Top Stories

It Only Takes One to Upset Your Peaceful Community

suesaldibar's picture

By Susan Saldibar

As the senior living industry grows, issues you might not even think about start to arise. Screening, for example, might not be something you think you need to be concerned about — who would think your 85-year-old grandpa would run a gambling ring out of his room? But it’s becoming a bigger issue. And it’s not just gambling — over the years we’ve heard stories about illegal selling of OxyContin and other prescription drugs, organized theft rings, and resident exploitation by other residents. The good news is that many senior care providers are taking notice and starting to screen residents at their communities.   

To get the backstory on these stepped-up screening policies, I sat down with Heather Gullickson, VP of Enterprise Sales for RealPage Senior Living a Senior Housing Forum Partner and Andy Larson, VP of Resident Screening for RealPage. Both shared some of the reasons that across-the-board screening is critical, now more than ever:

  • Social media is bringing heightened awareness of issues with the posting of senior care “horror stories.”

  • Families of residents are being more safety conscious and seeking assurance that their loved ones are safe.

  • Employees are demanding safety and security in their workplace.

  • The cost of screening a resident actually pales in comparison to that of an incident or a property’s damaged reputation.

Given these factors, it makes sense for senior care providers to put more emphasis on resident screening, not only because it’s affordable, but because it helps operators provide a safer living environment for residents and comfort for families.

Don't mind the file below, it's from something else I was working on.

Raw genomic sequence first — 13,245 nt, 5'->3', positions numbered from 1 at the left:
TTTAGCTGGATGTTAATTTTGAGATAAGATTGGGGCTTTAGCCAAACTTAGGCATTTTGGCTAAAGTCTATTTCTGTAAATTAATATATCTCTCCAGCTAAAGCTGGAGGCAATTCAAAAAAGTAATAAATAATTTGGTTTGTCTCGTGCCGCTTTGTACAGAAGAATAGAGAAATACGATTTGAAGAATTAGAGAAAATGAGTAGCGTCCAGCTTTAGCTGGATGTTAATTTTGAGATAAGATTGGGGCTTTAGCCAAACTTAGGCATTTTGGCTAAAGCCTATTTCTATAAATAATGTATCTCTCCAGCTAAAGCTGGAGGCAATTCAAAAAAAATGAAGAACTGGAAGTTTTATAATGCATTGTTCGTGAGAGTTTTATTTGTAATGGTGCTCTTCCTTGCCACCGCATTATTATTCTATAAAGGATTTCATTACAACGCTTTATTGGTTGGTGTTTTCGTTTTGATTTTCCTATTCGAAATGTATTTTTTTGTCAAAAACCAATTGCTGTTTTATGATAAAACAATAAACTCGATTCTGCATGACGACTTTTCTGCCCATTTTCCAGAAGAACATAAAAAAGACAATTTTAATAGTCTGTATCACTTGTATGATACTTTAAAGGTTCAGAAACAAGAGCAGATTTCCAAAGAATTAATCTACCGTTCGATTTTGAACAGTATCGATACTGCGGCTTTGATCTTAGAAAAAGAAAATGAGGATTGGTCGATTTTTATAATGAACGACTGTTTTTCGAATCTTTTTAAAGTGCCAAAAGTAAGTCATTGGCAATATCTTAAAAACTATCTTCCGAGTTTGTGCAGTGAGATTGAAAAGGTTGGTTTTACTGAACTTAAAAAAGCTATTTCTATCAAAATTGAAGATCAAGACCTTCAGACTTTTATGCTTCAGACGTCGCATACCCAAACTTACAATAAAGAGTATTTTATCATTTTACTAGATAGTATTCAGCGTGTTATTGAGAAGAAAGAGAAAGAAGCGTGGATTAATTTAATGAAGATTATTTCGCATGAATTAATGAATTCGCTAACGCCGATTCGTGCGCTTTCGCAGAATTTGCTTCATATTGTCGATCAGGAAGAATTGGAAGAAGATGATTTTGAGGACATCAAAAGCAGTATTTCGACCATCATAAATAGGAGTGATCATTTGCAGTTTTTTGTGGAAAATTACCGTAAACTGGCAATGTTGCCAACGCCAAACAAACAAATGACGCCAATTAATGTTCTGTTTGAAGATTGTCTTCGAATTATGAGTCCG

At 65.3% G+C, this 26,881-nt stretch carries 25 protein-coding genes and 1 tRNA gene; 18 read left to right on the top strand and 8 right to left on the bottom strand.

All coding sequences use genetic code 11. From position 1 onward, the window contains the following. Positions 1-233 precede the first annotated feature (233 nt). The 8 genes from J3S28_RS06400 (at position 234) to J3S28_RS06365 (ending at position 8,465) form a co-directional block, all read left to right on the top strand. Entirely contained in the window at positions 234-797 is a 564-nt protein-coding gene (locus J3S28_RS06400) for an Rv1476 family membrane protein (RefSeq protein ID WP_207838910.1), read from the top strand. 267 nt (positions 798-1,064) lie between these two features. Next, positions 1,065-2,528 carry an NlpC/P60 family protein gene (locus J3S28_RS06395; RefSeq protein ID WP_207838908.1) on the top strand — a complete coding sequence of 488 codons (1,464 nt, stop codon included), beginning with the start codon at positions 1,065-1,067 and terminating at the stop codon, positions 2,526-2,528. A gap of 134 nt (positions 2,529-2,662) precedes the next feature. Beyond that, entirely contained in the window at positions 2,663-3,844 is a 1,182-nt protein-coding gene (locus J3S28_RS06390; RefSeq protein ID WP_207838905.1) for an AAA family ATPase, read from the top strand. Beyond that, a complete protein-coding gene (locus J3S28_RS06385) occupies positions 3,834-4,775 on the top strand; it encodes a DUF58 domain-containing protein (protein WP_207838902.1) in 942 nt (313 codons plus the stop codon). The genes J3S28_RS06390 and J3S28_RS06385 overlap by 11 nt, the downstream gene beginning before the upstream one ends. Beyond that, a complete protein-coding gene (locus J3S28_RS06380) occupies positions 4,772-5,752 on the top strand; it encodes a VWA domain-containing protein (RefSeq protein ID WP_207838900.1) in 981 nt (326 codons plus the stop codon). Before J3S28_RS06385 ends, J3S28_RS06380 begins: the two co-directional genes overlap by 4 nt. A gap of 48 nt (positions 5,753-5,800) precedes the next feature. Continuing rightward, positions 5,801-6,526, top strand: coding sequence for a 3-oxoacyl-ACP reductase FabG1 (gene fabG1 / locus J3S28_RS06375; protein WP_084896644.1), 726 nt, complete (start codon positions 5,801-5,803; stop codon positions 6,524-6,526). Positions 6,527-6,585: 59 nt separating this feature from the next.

“As awareness of criminal activity increases, screening everyone who regularly comes through the door, including residents, is actually seen by many as required risk mitigation,” says Heather. “Especially as they become aware of how often bad things are happening to good people.”

What should operators of senior living communities be doing in screening residents? Here are RealPage’s recommendations:

  • Screen residents and guarantors: That includes those living at the community and paying rent. “You can’t live in a HUD subsidized facility if you are a convicted felon. There’s a reason for that. Why should you be able to live in a senior community?” asks Andy.

  • Screen for everything: Including a criminal check, credit history, previous rental payment history. “A prospective resident may want the very best in accommodations, but they and/or their guarantor may not have the means,” adds Heather. “You don’t want them to get in over their heads.”

  • Determine your community’s risk comfort zone: You should be able to set approval parameters in the system on how you want to treat offenses. For example, you may choose to accept residents who have been convicted of lesser crimes such as drug possession and reject those who have been convicted of more serious crimes like intent to sell. This ensures leasing decisions are applied uniformly, according to your company policies, and not left to the discretion of site staff.

  • Expand your search: In addition to the information provided by the applicant, search for all name variations, aliases and addresses found on the applicant’s credit report against the entire national criminal database.

  • Safety is your best marketing tool: Position your screening capability as an advantage to residents and their families. Screening at senior communities can be a selling point and an important indicator for residents and families. It sends a message that operators are diligent about creating a living environment that’s safe and feels like home-sweet-home.

“The bottom line is that 99% of people are good,” says Andy. “But it only takes one person who isn’t to upset a once-peaceful and secure senior living community.”

  Categories:

If you like this article (or even if you don’t) it would be a great honor to have you subscribe to our mailing list HERE

Comments

More Like This